"Investigate Everything"

Federal Efforts to Ensure Black Loyalty During World War I
Theodore Kornweibel, Jr.
Distribution: World
Publication date: 4/24/2002
ISBN: 978-0-253-10923-1
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Description

Free speech for African Americans during World War I had to be exercised with great caution. The federal government, spurred by a superpatriotic and often alarmed white public, determined to suppress any dissent against the war and require 100% patriotism from the black population. These pressures were applied by America’s modern political intelligence system, which emerged during the war. Its major partners included the Bureau of Investigation (renamed the FBI in 1935); the Military Intelligence Division; and the investigative arms of the Post Office and State departments. Numerous African American individuals and institutions, as well as 'enemy aliens' believed to be undermining black loyalty, became their targets.

Fears that the black population was being subverted by Germans multiplied as the United States entered the war in April 1917. In fact, only a handful of alleged enemy subversives were ever identified, and none were found to have done anything more than tell blacks that they had no good reason to fight, or that Germany would win. Nonetheless, they were punished under wartime legislation which criminalized anti-war advocacy.

Theodore Kornweibel, Jr. reveals that a much greater proportion of blacks was disenchanted with the war than has been previously acknowledged. A considerable number were privately apathetic, while others publically expressed dissatisfaction or opposition to the war.

Kornweibel documents the many forms of suppression used to intimidate African Americans, and contends that these efforts to silence black protest established precedents for further repression of black militancy during the postwar Red Scare.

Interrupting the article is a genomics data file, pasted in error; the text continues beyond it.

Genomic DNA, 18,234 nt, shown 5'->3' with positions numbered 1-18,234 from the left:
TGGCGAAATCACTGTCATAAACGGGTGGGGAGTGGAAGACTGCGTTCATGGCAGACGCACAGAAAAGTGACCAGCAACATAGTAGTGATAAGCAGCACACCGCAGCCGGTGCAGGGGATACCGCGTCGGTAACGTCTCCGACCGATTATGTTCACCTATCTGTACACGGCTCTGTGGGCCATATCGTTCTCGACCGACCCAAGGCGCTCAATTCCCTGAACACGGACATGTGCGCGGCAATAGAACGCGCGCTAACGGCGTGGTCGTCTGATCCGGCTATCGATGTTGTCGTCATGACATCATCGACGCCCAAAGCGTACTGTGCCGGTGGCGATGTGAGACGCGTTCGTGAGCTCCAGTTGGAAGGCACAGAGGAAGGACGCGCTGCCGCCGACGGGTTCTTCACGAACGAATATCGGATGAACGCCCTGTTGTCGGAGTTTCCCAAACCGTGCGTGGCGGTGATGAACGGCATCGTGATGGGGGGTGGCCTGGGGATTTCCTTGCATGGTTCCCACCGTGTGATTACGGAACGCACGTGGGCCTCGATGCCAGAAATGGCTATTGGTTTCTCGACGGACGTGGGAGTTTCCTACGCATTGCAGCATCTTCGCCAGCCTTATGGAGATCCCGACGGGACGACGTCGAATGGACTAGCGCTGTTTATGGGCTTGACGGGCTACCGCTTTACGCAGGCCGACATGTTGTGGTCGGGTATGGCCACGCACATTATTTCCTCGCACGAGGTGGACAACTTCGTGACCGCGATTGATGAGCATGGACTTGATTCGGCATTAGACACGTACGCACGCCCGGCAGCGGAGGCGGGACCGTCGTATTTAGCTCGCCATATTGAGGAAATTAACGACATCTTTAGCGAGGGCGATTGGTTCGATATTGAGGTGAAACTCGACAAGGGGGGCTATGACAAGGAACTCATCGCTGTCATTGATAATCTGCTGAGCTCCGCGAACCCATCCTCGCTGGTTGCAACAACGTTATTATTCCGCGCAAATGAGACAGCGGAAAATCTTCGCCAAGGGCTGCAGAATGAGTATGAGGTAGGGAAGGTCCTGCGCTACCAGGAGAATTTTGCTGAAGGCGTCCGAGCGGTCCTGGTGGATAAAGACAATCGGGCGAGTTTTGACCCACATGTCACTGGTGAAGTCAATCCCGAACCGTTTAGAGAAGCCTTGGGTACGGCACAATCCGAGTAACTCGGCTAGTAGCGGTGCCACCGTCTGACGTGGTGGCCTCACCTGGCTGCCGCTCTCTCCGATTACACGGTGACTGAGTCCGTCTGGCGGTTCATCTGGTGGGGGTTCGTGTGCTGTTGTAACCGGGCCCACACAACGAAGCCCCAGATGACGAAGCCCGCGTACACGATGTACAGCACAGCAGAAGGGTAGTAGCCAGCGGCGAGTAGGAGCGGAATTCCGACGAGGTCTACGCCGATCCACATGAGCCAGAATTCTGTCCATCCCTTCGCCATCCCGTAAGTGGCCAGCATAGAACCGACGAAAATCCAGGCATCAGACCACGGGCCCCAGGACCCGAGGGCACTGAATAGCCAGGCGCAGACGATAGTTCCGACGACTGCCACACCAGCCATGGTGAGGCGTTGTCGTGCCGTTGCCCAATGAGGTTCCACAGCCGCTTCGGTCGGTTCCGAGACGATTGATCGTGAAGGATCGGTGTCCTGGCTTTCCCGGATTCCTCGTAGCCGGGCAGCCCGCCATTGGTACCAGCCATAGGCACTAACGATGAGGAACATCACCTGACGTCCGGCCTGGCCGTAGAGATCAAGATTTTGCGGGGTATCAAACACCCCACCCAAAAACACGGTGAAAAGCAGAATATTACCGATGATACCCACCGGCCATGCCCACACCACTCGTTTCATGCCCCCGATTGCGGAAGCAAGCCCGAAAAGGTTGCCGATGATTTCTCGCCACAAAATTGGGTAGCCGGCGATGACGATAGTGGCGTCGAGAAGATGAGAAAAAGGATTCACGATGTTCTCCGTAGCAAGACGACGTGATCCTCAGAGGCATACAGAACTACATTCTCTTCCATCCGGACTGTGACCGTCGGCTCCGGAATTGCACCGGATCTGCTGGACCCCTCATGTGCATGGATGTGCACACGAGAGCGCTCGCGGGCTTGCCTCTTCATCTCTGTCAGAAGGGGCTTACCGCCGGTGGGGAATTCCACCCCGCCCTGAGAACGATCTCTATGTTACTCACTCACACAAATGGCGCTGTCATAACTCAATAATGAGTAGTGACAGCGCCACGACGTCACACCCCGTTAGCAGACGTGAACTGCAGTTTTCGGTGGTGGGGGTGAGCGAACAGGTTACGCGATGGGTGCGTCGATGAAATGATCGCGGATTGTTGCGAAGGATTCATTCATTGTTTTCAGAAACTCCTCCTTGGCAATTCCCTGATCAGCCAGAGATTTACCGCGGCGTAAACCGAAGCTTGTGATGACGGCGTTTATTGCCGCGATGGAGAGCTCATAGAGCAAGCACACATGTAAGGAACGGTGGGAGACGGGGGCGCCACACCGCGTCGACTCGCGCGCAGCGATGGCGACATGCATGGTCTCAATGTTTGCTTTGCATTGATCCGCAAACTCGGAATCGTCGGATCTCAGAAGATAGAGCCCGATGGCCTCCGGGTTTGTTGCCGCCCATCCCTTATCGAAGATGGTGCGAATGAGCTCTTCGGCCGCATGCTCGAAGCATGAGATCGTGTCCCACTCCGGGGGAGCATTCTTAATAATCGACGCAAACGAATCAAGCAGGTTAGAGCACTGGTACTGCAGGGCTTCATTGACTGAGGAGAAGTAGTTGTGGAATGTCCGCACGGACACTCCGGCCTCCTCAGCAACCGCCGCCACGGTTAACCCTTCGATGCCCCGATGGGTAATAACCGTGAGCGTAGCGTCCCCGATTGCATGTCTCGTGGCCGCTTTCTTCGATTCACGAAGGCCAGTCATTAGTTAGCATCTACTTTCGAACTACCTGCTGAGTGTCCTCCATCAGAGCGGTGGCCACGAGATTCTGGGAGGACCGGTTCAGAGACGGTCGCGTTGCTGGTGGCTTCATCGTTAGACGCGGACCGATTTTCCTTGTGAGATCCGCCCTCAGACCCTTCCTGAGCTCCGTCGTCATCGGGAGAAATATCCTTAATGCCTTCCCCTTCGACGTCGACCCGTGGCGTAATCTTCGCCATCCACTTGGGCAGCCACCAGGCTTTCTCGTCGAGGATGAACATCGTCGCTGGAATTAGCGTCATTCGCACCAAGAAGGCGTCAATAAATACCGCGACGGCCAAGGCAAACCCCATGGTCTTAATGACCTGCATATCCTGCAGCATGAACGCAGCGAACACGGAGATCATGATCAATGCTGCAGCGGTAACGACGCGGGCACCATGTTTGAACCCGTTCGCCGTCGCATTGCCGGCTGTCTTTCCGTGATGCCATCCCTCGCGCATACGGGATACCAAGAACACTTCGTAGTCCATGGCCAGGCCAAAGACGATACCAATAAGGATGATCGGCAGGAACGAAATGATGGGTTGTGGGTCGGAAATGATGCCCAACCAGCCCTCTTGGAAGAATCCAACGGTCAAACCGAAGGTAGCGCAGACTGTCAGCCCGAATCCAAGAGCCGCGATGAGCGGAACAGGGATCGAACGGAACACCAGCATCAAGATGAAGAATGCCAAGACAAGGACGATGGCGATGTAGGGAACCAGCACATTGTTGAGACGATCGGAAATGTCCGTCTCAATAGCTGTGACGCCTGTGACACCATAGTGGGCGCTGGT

Author Bio

Theodore Kornweibel, Jr., Professor of African American History in the Africana Studies Department at San Diego State University, is author of No Crystal Stair; In Search of the Promised Land; and "Seeing Red": Federal Campaigns against Black Militancy, 1919—1925 (Indiana University Press, 1998).

Reviews

"Kornweibel's book provides a sound specialized complement to existing broader surveys of WW I repression. . . while amounting to a prequel to his earlier Seeing Red: Federal Campaigns against Black Militancy, 1919–1925 (1998). Well organized and based on massive archival research. . . . Upper-division undergraduates and above." —Choice , January 2003

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Table of Contents

Prologue: "Patriotism and Loyalty Presuppose Protection and Liberty"

Chapter 1. "It became necessary to investigate everything": The Birth of Modern Political Intelligence

Chapter 2. "Very full of the anti-war spirit": Fears of Enemy Subversion during World War I

Chapter 3. "Slackers, Delinquents, and Deserters": African Americans and Draft Enforcement during World War I

Chapter 4. "The most dangerous of all Negro journals": Federal Efforts to Silence the Chicago Defender

Chapter 5. "Every word is loaded with sedition": The Crisis and the NAACP under Suspicion

Chapter 6. "I thank my God for the persecution": The Church of God in Christ under Attack

Chapter 7. "Rabid and inflammatory": Further Attacks on the Pen and Pulpit

Chapter 8. "Spreading enemy propaganda": Alien Enemies, Spies, and Subversives

Chapter 9. "Perhaps you will be shot": Sex, Spies, Science, and the Moens Case

Chapter 10. "Negro Subversion": Army Intelligence Investigations during World War I

Epilogue: "The Negro is 'seeing red'": From the World War into the Red Scare